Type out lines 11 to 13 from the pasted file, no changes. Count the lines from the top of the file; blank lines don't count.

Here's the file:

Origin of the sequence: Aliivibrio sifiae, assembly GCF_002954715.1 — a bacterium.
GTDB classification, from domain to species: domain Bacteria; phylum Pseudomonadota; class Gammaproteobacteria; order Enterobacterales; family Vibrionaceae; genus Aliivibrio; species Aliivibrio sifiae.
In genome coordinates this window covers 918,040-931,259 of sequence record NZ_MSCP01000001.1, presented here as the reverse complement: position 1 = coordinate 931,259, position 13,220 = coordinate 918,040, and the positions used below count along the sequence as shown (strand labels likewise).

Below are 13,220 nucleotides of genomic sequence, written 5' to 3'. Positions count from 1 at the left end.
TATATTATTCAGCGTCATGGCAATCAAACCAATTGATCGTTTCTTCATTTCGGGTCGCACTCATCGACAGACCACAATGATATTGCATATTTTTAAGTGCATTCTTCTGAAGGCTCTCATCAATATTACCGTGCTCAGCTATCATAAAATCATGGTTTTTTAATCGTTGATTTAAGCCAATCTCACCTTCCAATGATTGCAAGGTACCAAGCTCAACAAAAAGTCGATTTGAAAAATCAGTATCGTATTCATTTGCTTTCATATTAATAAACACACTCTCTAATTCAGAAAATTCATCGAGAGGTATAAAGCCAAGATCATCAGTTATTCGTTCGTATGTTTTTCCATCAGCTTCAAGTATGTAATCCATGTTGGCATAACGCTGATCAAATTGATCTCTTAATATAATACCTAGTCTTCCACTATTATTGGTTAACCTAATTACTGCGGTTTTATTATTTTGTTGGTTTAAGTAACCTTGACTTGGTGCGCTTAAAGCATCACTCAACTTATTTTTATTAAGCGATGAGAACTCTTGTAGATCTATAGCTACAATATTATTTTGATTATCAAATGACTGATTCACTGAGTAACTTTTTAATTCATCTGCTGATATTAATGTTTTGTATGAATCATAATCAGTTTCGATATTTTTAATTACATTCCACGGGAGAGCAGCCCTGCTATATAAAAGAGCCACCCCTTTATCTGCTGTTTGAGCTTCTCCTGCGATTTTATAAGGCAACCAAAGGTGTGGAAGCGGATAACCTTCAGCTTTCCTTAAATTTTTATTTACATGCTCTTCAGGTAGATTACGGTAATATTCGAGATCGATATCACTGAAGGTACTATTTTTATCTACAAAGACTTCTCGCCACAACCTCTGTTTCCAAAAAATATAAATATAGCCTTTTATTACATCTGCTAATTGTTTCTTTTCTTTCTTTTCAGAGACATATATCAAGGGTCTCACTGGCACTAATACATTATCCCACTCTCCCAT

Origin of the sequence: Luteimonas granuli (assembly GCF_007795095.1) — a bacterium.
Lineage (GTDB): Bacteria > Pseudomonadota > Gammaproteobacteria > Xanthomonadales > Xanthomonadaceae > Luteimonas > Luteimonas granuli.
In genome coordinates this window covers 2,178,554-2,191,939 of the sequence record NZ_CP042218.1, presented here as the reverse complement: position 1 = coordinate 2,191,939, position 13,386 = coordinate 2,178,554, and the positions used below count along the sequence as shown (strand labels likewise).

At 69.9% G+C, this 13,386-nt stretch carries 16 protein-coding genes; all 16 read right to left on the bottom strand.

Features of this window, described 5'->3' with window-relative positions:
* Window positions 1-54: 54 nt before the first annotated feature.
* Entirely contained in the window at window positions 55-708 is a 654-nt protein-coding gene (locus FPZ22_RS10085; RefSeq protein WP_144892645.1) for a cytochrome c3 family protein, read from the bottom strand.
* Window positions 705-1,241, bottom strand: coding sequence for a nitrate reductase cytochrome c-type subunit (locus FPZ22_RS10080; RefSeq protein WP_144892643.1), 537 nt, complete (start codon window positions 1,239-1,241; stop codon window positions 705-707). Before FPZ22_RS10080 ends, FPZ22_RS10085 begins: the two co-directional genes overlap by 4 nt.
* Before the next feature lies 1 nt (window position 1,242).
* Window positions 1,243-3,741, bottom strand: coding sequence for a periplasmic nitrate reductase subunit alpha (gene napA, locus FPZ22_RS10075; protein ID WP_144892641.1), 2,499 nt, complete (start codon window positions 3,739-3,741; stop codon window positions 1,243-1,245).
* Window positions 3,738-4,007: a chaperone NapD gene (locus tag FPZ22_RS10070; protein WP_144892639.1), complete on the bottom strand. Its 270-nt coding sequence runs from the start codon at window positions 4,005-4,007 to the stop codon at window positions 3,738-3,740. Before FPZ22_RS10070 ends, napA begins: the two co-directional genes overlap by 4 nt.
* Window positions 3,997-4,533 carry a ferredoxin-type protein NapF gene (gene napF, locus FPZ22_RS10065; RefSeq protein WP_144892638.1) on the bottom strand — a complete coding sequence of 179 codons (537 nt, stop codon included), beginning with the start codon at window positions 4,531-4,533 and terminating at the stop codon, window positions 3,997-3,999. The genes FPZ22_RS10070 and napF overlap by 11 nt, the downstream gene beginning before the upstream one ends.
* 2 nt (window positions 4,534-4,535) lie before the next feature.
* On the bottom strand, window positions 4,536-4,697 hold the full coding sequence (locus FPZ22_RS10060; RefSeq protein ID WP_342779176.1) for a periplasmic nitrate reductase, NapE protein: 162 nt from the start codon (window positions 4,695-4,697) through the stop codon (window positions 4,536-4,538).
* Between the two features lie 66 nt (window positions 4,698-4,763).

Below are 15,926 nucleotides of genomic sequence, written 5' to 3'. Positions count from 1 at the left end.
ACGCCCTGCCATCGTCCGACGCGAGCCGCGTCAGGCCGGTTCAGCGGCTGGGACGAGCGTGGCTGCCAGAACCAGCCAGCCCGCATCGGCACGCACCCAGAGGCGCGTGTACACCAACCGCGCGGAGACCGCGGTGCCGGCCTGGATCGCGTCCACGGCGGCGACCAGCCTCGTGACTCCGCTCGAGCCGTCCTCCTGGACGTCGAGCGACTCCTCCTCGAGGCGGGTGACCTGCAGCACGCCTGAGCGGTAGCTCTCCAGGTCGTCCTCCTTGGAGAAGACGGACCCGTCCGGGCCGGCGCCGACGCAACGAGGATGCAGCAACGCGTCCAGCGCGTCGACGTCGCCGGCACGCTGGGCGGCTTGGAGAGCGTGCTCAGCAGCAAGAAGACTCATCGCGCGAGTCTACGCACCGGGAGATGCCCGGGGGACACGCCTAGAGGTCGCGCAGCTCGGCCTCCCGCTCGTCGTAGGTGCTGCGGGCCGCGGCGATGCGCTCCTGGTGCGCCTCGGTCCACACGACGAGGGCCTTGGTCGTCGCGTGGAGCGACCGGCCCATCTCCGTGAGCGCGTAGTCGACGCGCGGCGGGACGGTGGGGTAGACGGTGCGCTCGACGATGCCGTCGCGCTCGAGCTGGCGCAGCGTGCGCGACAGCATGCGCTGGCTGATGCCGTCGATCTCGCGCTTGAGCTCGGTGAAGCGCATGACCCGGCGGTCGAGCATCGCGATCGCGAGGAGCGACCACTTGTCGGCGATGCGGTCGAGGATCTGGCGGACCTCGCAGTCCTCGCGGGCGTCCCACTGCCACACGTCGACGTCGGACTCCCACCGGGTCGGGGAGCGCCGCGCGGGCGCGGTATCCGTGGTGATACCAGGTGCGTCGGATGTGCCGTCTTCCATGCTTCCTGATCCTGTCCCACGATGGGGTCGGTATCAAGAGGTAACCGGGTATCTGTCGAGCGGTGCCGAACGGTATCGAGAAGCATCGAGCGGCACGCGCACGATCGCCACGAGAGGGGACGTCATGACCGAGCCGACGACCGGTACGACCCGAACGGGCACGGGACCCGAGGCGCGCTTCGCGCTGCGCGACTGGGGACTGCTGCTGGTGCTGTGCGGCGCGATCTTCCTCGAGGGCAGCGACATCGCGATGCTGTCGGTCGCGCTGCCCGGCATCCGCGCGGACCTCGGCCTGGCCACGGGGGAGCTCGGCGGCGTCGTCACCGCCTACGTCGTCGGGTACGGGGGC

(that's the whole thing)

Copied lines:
* Window positions 1-54: 54 nt before the first annotated feature.
* Entirely contained in the window at window positions 55-708 is a 654-nt protein-coding gene (locus FPZ22_RS10085; RefSeq protein WP_144892645.1) for a cytochrome c3 family protein, read from the bottom strand.
* Window positions 705-1,241, bottom strand: coding sequence for a nitrate reductase cytochrome c-type subunit (locus FPZ22_RS10080; RefSeq protein WP_144892643.1), 537 nt, complete (start codon window positions 1,239-1,241; stop codon window positions 705-707). Before FPZ22_RS10080 ends, FPZ22_RS10085 begins: the two co-directional genes overlap by 4 nt.